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Donald Trump

Frustrated in defeat, Trump threatens health care of voters and lawmakers

PUBLISHED : Sunday, 30 July, 2017, 6:21pm
UPDATED : Sunday, 30 July, 2017, 9:39pm

Annoyed by the failure of the Obamacare repeal in the Senate, US President Donald Trump has threatened to end federal subsidies for health care insurance – for Congress as well as the rest of the country.

“If a new HealthCare Bill is not approved quickly, BAILOUTS for Insurance Companies and BAILOUTS for Members of Congress will end very soon!” Trump tweeted on Saturday, fuming about Congress’ failure to repeal the Affordable Care Act, which he described as “imploding”.

Such a move could cause havoc and much higher premiums in insurance markets, since many low- and moderate-income Americans depend on those subsidies to help cover the cost of their policies. Through a series of administrative manoeuvres by Congress and the Obama administration, members and their staff also benefit from the subsidies.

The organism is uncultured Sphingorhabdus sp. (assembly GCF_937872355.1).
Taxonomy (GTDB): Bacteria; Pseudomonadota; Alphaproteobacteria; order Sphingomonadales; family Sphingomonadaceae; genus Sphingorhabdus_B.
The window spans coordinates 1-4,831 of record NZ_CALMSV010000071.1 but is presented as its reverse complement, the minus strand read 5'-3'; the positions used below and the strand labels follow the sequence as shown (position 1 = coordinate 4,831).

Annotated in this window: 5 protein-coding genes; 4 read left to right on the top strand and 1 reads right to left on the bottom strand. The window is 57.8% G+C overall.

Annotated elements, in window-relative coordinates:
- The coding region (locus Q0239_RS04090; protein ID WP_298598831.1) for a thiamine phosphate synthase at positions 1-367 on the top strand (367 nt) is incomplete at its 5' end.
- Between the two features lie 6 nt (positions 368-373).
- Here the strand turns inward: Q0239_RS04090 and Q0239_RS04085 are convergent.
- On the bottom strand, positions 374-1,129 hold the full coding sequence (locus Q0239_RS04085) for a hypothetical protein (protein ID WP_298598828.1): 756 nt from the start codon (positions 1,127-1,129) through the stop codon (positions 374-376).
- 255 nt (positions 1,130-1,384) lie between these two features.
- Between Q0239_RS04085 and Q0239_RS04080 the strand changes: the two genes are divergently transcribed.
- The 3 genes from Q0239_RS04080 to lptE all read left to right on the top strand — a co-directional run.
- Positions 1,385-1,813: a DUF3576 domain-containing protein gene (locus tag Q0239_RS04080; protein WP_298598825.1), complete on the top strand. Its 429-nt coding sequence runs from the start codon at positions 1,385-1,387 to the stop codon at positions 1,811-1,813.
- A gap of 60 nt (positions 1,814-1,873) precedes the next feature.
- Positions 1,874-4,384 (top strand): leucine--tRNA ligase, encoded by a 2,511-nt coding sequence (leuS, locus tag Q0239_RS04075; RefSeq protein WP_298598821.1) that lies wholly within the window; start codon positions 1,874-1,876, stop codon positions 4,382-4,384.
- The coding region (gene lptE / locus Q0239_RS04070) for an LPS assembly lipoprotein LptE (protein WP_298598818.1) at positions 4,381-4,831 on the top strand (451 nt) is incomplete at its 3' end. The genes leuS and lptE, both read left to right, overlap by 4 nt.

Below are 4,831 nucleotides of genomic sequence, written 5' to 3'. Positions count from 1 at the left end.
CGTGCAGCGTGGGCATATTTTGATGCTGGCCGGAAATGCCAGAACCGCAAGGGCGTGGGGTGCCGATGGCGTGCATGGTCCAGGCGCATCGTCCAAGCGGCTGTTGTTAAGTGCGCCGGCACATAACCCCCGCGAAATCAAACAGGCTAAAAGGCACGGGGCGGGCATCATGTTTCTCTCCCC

Targeting congressional health care might score Trump some populist points with his base, but it would likely come at a cost of poisoning his relationship with Congress. Making the threat on Saturday has highlighted just how far things have eroded between Trump and top Republican lawmakers. The strongly-worded tweet also came a day after Trump pushed out former chief of staff Reince Priebus, an establishment Republican who was the trusted White House liaison of the party’s congressional leadership.

Trump’s long-standing threat to let the health insurance plans fail would come with its own political price. The federal government sends about US$600 million a month to insurance companies to help cover the cost, and Trump is threatening to cut that off to allow Obamacare markets to collapse.

His goal is to pressure Congress to send him a repeal bill, but so far the strategy has failed. The confidence Trump has expressed that if he followed through with the threat the fallout would land not on him but on Democrats, because they created Obamacare, is not widely shared in Washington.